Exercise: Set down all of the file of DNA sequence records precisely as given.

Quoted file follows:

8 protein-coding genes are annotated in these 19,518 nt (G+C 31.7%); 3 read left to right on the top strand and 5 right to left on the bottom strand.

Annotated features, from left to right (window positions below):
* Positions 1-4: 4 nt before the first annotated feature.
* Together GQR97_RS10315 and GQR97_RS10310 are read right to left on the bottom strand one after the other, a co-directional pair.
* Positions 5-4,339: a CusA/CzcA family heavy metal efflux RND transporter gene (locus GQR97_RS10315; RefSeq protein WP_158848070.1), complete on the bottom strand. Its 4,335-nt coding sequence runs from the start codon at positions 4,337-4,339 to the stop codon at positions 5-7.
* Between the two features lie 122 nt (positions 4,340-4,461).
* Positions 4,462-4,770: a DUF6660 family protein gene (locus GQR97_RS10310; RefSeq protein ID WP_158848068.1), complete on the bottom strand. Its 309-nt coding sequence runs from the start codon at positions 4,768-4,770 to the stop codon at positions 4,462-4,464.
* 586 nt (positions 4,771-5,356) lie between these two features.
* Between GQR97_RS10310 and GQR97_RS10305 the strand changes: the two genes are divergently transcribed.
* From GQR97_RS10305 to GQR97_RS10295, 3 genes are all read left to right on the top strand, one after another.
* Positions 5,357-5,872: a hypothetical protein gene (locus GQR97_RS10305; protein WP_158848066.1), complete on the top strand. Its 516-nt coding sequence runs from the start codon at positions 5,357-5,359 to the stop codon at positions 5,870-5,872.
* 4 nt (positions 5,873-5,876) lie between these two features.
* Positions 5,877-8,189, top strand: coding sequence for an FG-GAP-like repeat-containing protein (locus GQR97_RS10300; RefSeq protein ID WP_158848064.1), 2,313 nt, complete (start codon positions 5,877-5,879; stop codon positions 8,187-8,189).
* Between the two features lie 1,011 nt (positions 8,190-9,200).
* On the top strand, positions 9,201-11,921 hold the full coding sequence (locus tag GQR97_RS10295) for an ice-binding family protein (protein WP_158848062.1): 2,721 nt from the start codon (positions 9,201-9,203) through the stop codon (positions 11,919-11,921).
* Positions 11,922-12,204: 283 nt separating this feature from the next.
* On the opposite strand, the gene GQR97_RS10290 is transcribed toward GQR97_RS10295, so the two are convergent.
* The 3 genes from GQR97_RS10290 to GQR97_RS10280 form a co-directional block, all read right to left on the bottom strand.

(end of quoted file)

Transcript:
8 protein-coding genes are annotated in these 19,518 nt (G+C 31.7%); 3 read left to right on the top strand and 5 right to left on the bottom strand.

Annotated features, from left to right (window positions below):
* Positions 1-4: 4 nt before the first annotated feature.
* Together GQR97_RS10315 and GQR97_RS10310 are read right to left on the bottom strand one after the other, a co-directional pair.
* Positions 5-4,339: a CusA/CzcA family heavy metal efflux RND transporter gene (locus GQR97_RS10315; RefSeq protein WP_158848070.1), complete on the bottom strand. Its 4,335-nt coding sequence runs from the start codon at positions 4,337-4,339 to the stop codon at positions 5-7.
* Between the two features lie 122 nt (positions 4,340-4,461).
* Positions 4,462-4,770: a DUF6660 family protein gene (locus GQR97_RS10310; RefSeq protein ID WP_158848068.1), complete on the bottom strand. Its 309-nt coding sequence runs from the start codon at positions 4,768-4,770 to the stop codon at positions 4,462-4,464.
* 586 nt (positions 4,771-5,356) lie between these two features.
* Between GQR97_RS10310 and GQR97_RS10305 the strand changes: the two genes are divergently transcribed.
* From GQR97_RS10305 to GQR97_RS10295, 3 genes are all read left to right on the top strand, one after another.
* Positions 5,357-5,872: a hypothetical protein gene (locus GQR97_RS10305; protein WP_158848066.1), complete on the top strand. Its 516-nt coding sequence runs from the start codon at positions 5,357-5,359 to the stop codon at positions 5,870-5,872.
* 4 nt (positions 5,873-5,876) lie between these two features.
* Positions 5,877-8,189, top strand: coding sequence for an FG-GAP-like repeat-containing protein (locus GQR97_RS10300; RefSeq protein ID WP_158848064.1), 2,313 nt, complete (start codon positions 5,877-5,879; stop codon positions 8,187-8,189).
* Between the two features lie 1,011 nt (positions 8,190-9,200).
* On the top strand, positions 9,201-11,921 hold the full coding sequence (locus tag GQR97_RS10295) for an ice-binding family protein (protein WP_158848062.1): 2,721 nt from the start codon (positions 9,201-9,203) through the stop codon (positions 11,919-11,921).
* Positions 11,922-12,204: 283 nt separating this feature from the next.
* On the opposite strand, the gene GQR97_RS10290 is transcribed toward GQR97_RS10295, so the two are convergent.
* The 3 genes from GQR97_RS10290 to GQR97_RS10280 form a co-directional block, all read right to left on the bottom strand.